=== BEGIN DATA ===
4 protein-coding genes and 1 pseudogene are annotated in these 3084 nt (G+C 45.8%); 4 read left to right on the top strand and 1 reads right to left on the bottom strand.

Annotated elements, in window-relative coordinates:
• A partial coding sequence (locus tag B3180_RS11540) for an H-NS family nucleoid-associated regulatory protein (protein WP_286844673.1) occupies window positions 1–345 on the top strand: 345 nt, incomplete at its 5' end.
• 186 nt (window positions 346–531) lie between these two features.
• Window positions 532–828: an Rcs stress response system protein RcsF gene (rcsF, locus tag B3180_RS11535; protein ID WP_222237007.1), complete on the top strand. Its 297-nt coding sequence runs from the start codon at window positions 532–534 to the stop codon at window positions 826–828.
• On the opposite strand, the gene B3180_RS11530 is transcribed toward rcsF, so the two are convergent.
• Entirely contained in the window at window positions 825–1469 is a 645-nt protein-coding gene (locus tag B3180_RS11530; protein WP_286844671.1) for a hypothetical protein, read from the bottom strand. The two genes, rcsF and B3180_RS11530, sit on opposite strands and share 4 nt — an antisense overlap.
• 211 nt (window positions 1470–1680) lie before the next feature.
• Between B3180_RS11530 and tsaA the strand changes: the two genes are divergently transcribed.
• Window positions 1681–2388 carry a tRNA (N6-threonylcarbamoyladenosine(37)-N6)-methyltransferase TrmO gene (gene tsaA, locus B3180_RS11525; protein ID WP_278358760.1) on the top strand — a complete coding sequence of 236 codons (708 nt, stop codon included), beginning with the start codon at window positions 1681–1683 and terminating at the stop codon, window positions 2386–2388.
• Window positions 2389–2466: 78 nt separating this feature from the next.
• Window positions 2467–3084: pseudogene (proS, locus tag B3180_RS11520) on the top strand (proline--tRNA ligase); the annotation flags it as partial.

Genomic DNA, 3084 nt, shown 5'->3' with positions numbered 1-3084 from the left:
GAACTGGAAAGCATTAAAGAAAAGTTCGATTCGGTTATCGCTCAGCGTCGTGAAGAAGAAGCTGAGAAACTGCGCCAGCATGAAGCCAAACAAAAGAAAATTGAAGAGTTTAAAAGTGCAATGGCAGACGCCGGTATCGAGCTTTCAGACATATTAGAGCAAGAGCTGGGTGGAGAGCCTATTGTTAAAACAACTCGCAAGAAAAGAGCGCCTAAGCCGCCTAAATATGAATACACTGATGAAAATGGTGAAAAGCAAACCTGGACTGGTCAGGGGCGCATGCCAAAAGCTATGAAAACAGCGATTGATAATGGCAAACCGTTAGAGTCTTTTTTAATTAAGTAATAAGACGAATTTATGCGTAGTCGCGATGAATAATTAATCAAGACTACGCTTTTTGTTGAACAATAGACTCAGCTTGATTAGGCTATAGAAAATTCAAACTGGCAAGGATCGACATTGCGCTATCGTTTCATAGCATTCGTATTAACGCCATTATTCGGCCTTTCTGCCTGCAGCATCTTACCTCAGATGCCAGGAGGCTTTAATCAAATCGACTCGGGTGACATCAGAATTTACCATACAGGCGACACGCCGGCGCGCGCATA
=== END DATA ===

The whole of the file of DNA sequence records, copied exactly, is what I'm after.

4 protein-coding genes and 1 pseudogene are annotated in these 3084 nt (G+C 45.8%); 4 read left to right on the top strand and 1 reads right to left on the bottom strand.

Annotated elements, in window-relative coordinates:
• A partial coding sequence (locus tag B3180_RS11540) for an H-NS family nucleoid-associated regulatory protein (protein WP_286844673.1) occupies window positions 1–345 on the top strand: 345 nt, incomplete at its 5' end.
• 186 nt (window positions 346–531) lie between these two features.
• Window positions 532–828: an Rcs stress response system protein RcsF gene (rcsF, locus tag B3180_RS11535; protein ID WP_222237007.1), complete on the top strand. Its 297-nt coding sequence runs from the start codon at window positions 532–534 to the stop codon at window positions 826–828.
• On the opposite strand, the gene B3180_RS11530 is transcribed toward rcsF, so the two are convergent.
• Entirely contained in the window at window positions 825–1469 is a 645-nt protein-coding gene (locus tag B3180_RS11530; protein WP_286844671.1) for a hypothetical protein, read from the bottom strand. The two genes, rcsF and B3180_RS11530, sit on opposite strands and share 4 nt — an antisense overlap.
• 211 nt (window positions 1470–1680) lie before the next feature.
• Between B3180_RS11530 and tsaA the strand changes: the two genes are divergently transcribed.
• Window positions 1681–2388 carry a tRNA (N6-threonylcarbamoyladenosine(37)-N6)-methyltransferase TrmO gene (gene tsaA, locus B3180_RS11525; protein ID WP_278358760.1) on the top strand — a complete coding sequence of 236 codons (708 nt, stop codon included), beginning with the start codon at window positions 1681–1683 and terminating at the stop codon, window positions 2386–2388.
• Window positions 2389–2466: 78 nt separating this feature from the next.
• Window positions 2467–3084: pseudogene (proS, locus tag B3180_RS11520) on the top strand (proline--tRNA ligase); the annotation flags it as partial.

Genomic DNA, 3084 nt, shown 5'->3' with positions numbered 1-3084 from the left:
GAACTGGAAAGCATTAAAGAAAAGTTCGATTCGGTTATCGCTCAGCGTCGTGAAGAAGAAGCTGAGAAACTGCGCCAGCATGAAGCCAAACAAAAGAAAATTGAAGAGTTTAAAAGTGCAATGGCAGACGCCGGTATCGAGCTTTCAGACATATTAGAGCAAGAGCTGGGTGGAGAGCCTATTGTTAAAACAACTCGCAAGAAAAGAGCGCCTAAGCCGCCTAAATATGAATACACTGATGAAAATGGTGAAAAGCAAACCTGGACTGGTCAGGGGCGCATGCCAAAAGCTATGAAAACAGCGATTGATAATGGCAAACCGTTAGAGTCTTTTTTAATTAAGTAATAAGACGAATTTATGCGTAGTCGCGATGAATAATTAATCAAGACTACGCTTTTTGTTGAACAATAGACTCAGCTTGATTAGGCTATAGAAAATTCAAACTGGCAAGGATCGACATTGCGCTATCGTTTCATAGCATTCGTATTAACGCCATTATTCGGCCTTTCTGCCTGCAGCATCTTACCTCAGATGCCAGGAGGCTTTAATCAAATCGACTCGGGTGACATCAGAATTTACCATACAGGCGACACGCCGGCGCGCGCATA